Stephen W. Hawking, the Oxford-educated Cambridge physicist, whose work on gravity and black holes revolutionized modern Physics, died on March 14 at 76.
The best selling author’s body was wheelchair-bound since his 20s, but, his brilliant mind roamed the cosmos, pondering the origin of the universe and becoming a symbol of curiosity and human determination to overcome adversity. Not since Albert Einstein has a scientist so captured the world’s imagination.
Hawking did that largely through his book A Brief History of Time: From the Big Bang to Black Holes, published in 1988. It has sold more than 10 million copies and inspired a documentary film. His life’s story was the basis of an award-winning 2014 movie The Theory of Everything.
At age 21, Hawking learned he had amyotrophic lateral sclerosis, a neuromuscular wasting disease. The disease reduced his bodily control to the flexing of a finger and voluntary eye movements but left his mental faculties undamaged.
His mind went on to explore gravity and the properties of black holes, the bottomless gravitational pits so deep and dense that not even light can escape them. In 1973, he found that black holes would eventually fizzle, leaking radiation and particles, and finally explode and disappear over the eons. In 2002, Dr Hawking said he wanted the formula for “Hawking radiation” to be engraved on his tombstone.
Hawking visited every continent, including Antarctica, attending scientific meetings; wrote best-selling books about his work; married twice; fathered three children; and appeared on The Simpsons, Star Trek: The Next Generation and The Big Bang Theory.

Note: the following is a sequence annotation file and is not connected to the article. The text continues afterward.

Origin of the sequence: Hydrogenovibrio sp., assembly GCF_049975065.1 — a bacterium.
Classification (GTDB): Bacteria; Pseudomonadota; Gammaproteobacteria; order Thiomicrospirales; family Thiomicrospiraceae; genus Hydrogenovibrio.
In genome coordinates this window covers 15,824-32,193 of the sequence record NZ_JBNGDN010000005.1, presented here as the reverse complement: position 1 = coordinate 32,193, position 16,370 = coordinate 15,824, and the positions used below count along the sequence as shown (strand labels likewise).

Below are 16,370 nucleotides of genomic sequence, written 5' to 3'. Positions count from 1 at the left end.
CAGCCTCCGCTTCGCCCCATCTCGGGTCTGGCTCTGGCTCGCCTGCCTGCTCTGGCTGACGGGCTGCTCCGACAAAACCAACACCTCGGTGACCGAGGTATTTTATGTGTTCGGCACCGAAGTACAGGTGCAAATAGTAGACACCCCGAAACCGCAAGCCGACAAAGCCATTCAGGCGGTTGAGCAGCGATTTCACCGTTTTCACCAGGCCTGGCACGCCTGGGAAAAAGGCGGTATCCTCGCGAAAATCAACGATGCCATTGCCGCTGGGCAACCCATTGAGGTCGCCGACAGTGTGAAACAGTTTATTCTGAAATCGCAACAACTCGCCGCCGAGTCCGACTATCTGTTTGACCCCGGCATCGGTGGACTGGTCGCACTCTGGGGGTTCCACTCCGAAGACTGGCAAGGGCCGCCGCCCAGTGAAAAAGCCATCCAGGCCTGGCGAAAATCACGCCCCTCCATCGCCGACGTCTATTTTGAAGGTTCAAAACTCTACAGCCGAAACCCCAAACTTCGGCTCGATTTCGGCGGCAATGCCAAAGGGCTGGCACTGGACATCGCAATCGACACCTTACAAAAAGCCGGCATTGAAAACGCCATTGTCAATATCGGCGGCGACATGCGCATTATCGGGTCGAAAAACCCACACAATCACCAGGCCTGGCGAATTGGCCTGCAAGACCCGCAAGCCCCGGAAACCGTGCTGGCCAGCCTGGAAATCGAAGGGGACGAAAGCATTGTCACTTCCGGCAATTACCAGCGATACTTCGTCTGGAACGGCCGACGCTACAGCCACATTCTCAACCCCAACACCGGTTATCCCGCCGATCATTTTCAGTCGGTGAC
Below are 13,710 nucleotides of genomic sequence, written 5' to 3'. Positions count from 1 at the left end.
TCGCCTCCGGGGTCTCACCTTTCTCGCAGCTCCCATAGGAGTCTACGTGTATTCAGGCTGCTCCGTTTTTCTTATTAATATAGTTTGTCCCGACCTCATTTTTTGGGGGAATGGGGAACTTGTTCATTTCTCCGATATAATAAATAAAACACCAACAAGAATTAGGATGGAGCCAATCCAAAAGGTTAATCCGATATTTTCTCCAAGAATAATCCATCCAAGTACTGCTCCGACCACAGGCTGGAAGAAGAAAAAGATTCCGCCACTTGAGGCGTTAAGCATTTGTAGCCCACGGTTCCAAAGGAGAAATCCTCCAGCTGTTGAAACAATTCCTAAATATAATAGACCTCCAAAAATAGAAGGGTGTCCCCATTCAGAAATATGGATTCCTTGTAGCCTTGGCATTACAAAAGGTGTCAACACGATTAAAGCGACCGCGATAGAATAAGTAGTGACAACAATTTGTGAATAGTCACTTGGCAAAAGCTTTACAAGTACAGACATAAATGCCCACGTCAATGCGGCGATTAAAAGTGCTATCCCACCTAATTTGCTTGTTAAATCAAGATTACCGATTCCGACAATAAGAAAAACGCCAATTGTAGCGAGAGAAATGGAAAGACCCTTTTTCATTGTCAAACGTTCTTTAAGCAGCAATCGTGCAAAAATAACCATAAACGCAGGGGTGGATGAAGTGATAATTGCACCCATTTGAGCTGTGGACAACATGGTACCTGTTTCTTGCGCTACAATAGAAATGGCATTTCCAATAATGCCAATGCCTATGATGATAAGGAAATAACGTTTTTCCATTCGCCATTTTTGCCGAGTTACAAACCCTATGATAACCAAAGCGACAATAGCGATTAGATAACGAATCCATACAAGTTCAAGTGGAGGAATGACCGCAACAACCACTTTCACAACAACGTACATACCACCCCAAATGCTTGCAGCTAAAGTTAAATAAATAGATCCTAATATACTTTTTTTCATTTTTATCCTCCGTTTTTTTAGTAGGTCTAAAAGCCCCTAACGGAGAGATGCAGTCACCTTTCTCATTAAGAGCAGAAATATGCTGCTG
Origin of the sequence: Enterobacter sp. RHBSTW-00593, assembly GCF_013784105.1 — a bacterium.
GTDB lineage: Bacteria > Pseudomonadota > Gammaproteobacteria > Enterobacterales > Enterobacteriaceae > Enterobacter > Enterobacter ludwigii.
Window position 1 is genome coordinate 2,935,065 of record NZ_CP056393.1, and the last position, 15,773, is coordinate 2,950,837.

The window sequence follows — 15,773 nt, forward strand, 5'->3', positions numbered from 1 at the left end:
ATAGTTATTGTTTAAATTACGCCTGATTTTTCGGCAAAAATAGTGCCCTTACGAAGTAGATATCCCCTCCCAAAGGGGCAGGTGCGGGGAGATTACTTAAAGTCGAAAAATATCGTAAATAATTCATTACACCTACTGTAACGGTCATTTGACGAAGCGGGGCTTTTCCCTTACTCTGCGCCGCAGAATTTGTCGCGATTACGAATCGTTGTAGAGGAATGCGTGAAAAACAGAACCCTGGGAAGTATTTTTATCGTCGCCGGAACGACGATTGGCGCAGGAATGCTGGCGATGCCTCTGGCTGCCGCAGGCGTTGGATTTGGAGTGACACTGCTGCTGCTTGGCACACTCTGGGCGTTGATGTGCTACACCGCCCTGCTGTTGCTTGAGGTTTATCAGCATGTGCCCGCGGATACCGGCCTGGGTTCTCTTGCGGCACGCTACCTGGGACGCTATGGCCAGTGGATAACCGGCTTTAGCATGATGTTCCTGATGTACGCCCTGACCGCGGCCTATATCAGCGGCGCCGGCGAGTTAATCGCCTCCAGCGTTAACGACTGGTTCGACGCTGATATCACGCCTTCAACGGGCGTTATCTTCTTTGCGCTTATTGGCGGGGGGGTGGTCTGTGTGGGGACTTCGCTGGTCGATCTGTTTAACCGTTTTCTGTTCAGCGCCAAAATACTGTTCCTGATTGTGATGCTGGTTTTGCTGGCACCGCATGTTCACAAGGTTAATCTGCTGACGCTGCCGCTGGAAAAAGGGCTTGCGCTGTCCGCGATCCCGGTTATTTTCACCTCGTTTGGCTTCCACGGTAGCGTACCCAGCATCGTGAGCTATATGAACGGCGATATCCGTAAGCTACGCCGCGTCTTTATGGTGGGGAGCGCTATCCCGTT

He celebrated his 60th birthday by going up in a hot-air balloon. Before his 65th birthday, he boarded a Boeing 727 flight that flew a roller-coaster trajectory to produce moments of weightlessness. Dr Hawking said, “I want to show that people need not be limited by physical handicaps as long as they are not disabled in spirit.”
On a trip to Switzerland in 1985, he came down with pneumonia. To save his life, doctors inserted a breathing tube. He survived, but his voice was permanently silenced.
A computer expert offered him a program called Equalizer. By clicking a switch with his still-functioning fingers, Dr Hawking was able to browse through menus that contained all the letters and more than 2,500 words. Word by word — and when necessary, letter by letter — he could build up sentences on the computer screen and send them to a speech synthesizer that vocalized for him.
Even when too weak to move a finger, he communicated through the computer by way of an infrared beam, which he activated by twitching his right cheek or blinking his eye. The system was expanded to allow him to open and close the doors in his office and to use the telephone and Internet without aid. His only complaint was that the speech synthesizer, manufactured in California, gave him an American accent!
Asked what he thought about most, Hawking answered: “Women. They are a complete mystery.”
Dr Fakhruddin Ahmed is a Rhodes Scholar